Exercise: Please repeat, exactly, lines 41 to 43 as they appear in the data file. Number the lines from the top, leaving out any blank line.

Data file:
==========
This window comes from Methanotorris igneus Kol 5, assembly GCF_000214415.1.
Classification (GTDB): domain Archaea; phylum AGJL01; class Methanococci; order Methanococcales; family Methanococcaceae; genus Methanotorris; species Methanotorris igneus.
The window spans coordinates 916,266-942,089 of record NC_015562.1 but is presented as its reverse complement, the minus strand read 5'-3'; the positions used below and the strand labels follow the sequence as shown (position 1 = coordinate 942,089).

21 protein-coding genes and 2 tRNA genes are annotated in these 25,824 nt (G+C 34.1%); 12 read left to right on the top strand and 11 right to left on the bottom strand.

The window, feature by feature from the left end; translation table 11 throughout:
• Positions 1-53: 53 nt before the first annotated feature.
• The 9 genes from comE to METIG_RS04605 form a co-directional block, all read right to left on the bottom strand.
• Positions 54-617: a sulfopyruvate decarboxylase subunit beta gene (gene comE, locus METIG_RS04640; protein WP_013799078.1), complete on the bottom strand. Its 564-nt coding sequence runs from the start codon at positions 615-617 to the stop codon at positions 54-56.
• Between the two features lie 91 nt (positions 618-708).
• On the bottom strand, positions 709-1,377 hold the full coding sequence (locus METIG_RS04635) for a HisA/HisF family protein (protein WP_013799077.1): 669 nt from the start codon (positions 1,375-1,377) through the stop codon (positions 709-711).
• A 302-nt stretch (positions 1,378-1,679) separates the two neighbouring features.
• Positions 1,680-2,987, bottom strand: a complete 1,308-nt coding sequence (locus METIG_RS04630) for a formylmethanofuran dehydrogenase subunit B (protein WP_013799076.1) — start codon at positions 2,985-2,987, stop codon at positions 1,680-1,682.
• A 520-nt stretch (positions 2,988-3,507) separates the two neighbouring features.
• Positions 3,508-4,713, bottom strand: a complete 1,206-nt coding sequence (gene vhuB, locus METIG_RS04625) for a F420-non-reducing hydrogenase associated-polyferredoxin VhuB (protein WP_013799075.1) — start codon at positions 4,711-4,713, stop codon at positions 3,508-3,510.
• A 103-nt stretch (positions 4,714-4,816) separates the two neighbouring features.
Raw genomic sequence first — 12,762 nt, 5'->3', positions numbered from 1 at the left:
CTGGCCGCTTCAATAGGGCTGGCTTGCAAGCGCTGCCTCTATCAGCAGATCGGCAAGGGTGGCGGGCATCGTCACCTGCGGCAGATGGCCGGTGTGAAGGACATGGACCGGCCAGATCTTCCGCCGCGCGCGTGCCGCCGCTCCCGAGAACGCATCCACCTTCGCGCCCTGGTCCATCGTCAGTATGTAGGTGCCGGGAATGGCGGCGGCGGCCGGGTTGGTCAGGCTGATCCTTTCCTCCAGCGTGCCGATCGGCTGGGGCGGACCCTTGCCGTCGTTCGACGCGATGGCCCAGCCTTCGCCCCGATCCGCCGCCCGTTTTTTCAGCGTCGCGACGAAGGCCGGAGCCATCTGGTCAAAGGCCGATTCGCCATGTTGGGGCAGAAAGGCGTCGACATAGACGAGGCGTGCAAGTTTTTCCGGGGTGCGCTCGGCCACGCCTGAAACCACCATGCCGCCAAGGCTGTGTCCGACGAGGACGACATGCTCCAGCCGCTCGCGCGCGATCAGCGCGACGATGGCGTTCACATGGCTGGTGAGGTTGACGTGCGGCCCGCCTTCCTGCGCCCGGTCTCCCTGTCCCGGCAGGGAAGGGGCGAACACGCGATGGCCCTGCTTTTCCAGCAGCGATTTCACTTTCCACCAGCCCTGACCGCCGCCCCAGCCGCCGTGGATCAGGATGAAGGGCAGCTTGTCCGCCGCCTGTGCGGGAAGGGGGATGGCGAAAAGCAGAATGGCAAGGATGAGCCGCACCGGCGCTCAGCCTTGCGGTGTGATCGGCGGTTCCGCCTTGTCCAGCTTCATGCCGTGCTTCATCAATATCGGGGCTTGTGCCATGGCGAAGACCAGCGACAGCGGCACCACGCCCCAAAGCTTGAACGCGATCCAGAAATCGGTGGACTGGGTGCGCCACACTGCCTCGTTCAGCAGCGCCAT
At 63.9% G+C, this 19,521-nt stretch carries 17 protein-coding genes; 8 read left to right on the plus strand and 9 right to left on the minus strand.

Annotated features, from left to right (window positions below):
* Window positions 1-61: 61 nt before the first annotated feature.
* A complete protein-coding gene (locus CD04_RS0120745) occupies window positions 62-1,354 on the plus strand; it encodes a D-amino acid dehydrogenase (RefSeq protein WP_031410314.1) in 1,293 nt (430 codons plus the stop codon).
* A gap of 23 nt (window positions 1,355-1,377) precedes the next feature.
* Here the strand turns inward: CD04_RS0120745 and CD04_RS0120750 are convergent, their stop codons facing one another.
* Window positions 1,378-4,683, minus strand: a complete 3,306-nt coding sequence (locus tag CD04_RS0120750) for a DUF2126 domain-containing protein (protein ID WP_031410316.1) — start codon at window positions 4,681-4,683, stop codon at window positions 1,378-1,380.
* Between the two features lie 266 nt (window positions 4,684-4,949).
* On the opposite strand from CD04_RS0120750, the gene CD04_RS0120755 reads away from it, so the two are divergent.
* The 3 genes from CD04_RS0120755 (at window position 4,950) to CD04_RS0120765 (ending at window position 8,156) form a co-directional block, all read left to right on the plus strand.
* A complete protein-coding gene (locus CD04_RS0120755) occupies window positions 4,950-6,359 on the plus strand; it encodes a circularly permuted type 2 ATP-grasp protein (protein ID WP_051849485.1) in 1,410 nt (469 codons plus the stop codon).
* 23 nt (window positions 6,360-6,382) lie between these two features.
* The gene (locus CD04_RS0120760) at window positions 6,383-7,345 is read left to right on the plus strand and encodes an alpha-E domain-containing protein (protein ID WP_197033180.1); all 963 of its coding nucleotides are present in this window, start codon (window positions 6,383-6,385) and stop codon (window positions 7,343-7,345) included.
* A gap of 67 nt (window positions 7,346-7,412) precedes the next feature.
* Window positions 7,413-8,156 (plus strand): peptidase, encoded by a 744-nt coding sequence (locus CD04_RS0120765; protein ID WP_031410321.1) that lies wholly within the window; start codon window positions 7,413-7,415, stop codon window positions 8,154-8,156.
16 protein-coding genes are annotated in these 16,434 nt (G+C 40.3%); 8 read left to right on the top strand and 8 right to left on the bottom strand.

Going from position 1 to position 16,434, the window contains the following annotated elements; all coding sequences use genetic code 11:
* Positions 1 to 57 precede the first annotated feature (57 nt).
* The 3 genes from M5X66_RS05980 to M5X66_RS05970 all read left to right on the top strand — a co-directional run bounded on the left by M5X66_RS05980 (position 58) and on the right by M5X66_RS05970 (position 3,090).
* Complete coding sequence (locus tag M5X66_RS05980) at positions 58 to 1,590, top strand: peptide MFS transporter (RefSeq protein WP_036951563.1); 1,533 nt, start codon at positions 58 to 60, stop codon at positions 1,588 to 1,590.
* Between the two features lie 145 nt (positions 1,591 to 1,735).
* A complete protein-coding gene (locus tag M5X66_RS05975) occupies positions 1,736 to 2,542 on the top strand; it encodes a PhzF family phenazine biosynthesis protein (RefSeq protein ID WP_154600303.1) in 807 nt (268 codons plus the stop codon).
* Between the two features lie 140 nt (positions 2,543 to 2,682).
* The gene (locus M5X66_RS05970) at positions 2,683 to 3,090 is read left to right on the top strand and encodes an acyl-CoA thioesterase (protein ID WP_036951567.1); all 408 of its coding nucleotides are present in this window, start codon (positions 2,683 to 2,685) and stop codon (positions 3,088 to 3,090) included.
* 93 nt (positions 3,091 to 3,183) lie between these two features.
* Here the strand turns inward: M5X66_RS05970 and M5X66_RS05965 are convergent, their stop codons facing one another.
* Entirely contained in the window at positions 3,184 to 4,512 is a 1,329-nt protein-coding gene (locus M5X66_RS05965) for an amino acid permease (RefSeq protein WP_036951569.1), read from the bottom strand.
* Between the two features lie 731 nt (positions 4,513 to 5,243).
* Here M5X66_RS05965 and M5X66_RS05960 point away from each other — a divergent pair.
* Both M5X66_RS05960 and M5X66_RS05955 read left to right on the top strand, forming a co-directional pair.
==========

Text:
* The gene (locus M5X66_RS05970) at positions 2,683 to 3,090 is read left to right on the top strand and encodes an acyl-CoA thioesterase (protein ID WP_036951567.1); all 408 of its coding nucleotides are present in this window, start codon (positions 2,683 to 2,685) and stop codon (positions 3,088 to 3,090) included.
* 93 nt (positions 3,091 to 3,183) lie between these two features.
* Here the strand turns inward: M5X66_RS05970 and M5X66_RS05965 are convergent, their stop codons facing one another.